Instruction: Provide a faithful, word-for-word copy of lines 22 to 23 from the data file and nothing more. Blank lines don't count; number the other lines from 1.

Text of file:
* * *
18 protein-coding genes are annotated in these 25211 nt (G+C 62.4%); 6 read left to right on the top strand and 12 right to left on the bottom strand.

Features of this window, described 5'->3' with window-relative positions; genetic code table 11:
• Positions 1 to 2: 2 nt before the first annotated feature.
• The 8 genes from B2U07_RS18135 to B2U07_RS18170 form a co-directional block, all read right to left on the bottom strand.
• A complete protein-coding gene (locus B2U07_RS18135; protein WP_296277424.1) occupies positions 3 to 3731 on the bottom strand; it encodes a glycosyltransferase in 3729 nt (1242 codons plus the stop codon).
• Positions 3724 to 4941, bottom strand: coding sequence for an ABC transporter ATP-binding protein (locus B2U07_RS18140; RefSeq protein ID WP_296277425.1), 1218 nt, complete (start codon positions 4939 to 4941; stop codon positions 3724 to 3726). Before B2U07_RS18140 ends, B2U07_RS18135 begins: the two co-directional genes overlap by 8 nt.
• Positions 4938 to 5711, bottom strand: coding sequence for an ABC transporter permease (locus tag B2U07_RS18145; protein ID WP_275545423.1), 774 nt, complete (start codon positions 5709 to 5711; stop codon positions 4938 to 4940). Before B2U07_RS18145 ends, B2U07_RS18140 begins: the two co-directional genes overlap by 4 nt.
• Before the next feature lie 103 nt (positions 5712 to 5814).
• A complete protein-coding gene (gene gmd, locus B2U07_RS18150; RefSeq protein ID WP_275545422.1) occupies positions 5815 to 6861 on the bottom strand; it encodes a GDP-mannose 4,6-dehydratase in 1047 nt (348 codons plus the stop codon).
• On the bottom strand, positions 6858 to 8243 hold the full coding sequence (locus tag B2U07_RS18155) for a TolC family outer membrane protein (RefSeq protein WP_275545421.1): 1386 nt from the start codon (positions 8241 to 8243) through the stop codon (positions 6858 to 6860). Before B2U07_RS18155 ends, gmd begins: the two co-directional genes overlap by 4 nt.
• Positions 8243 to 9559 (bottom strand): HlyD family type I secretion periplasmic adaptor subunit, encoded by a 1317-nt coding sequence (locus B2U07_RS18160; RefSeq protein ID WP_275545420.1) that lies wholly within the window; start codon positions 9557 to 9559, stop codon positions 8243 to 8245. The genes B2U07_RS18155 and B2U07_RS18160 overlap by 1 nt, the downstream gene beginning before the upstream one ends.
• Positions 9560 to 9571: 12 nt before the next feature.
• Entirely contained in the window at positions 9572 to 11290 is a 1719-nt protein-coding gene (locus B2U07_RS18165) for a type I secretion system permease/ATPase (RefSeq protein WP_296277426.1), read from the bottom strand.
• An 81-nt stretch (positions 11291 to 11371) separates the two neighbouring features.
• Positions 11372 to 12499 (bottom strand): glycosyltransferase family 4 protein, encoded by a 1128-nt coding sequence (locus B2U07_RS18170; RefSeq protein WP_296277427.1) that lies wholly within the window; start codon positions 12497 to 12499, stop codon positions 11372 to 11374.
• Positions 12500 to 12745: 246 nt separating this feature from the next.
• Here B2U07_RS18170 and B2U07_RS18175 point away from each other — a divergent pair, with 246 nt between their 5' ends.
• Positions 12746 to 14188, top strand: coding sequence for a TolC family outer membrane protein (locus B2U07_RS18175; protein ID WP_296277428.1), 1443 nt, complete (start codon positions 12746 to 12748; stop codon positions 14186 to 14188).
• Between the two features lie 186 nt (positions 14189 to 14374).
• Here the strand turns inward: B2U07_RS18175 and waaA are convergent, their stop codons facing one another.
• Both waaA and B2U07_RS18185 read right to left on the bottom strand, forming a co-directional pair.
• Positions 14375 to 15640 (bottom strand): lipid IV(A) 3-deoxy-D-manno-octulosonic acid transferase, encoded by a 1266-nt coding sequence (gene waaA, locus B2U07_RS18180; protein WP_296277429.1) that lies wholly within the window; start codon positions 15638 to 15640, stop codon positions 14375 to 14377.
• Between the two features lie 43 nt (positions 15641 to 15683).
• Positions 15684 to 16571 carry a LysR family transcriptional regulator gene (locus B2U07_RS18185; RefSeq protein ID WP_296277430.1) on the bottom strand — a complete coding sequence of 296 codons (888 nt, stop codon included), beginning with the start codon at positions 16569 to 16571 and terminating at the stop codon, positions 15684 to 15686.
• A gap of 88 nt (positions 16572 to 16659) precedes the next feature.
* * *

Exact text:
• Positions 14375 to 15640 (bottom strand): lipid IV(A) 3-deoxy-D-manno-octulosonic acid transferase, encoded by a 1266-nt coding sequence (gene waaA, locus B2U07_RS18180; protein WP_296277429.1) that lies wholly within the window; start codon positions 15638 to 15640, stop codon positions 14375 to 14377.
• Between the two features lie 43 nt (positions 15641 to 15683).